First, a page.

Tuesday, 31 August 2010

There is a Better Way demonstration - Edinburgh 23rd October

A big sigh of relief that our There is A Better Way Demonstration  is planned for Edinburgh on 23rd October and not Glasgow.  But that does not mitigate our concern for the future for freedom of political expression in Glasgow.

In the launching a four week consultation on march plans, Glasgow City Council Deputy Leader Jim Coleman  has left us in doubt that the aim is to dissuade organisations from organising marches at all and failing that to undermine the right to protest by making marches less visible.

The pressure to limit the extent and scope of marches has already begun.  We have been aware for some time of a growing to eradicate the use of George Square for marches and last February 10,000 teachers, parents and children marching in support of education were limited to a march route which barely allowed their presence to be noticed by the people of Glasgow at all.  In December 2009, The Wave demonstration organised to coincide with world-wide protest over the Copenhagen Climate Change Summit was limited to a park-to-park marching route which avoided any major population centres.

Having marched shoulder to shoulder with Glasgow City Councillors – including Council Leader Gordon Matheson - on the anti-war march of 2003, and on May Day marches for the past 20 years, I cannot believe that they believe any democratic purpose can be served by such limitations on public protest. The anti-war march, May Day marches, annual St Andrews Day March Against Racism and Facism and Scotland United march against the far right Scottish Defence League would be significantly affected – or be impossible to organise - under the proposed new regulations.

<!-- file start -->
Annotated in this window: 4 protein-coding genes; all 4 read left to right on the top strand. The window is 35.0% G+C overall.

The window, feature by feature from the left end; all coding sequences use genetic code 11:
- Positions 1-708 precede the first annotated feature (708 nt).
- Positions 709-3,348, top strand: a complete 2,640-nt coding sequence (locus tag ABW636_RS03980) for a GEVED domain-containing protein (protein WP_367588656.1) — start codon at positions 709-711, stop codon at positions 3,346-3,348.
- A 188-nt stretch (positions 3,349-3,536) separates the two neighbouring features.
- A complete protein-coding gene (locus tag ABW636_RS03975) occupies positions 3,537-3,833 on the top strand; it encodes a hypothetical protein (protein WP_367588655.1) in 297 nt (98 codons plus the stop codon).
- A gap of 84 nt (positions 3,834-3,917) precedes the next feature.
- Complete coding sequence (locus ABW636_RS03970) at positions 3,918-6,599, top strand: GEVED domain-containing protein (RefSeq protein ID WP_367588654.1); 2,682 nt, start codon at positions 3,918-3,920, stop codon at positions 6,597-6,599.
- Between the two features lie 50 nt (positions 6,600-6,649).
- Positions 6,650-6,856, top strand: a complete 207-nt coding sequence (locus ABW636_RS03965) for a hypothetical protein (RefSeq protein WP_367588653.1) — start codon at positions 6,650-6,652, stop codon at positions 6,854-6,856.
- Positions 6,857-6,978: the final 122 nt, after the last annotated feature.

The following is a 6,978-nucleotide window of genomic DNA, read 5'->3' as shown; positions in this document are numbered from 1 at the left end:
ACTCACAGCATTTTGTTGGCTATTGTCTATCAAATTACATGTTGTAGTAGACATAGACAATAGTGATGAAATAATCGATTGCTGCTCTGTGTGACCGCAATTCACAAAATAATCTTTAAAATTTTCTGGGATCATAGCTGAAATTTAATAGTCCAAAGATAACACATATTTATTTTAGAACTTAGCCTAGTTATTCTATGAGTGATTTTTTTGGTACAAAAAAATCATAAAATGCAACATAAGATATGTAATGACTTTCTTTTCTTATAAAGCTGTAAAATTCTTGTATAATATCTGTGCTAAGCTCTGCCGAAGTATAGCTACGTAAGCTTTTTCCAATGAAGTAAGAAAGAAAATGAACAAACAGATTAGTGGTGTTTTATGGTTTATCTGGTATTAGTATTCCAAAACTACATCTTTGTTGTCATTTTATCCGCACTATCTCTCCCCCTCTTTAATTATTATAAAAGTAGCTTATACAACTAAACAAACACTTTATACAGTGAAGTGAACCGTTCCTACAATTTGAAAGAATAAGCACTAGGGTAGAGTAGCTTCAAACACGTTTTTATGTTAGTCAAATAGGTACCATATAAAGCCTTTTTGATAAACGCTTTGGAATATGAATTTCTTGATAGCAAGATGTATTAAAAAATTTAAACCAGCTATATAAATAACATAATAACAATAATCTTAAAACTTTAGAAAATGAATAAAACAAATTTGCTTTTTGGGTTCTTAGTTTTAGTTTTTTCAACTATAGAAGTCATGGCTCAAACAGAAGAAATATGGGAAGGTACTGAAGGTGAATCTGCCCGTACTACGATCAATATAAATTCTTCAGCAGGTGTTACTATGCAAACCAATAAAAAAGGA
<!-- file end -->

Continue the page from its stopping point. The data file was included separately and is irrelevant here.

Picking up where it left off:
Doubtless, it will be protested that the real target of the new rules are the hundreds of marches organised by the Orange Order and those organised by Irish republican groups.  That Glasgow hosts more Loyalist and Republican parades than the Belfast and City of Derry council areas combined is indeed a compelling fact and very serious consideration should be given to curtailing return parades which account for a very significant proportion of the overall budget for policing marches and parades.

But curtailing the number or effectiveness of the very few political demonstrations which occur every year in the name of ‘consistency’ cannot be tolerated.  We may well find ourselves demonstrating for the right to demonstrate in the near future.  I wonder if the Council will give us permission to march …

Dave Moxham - STUC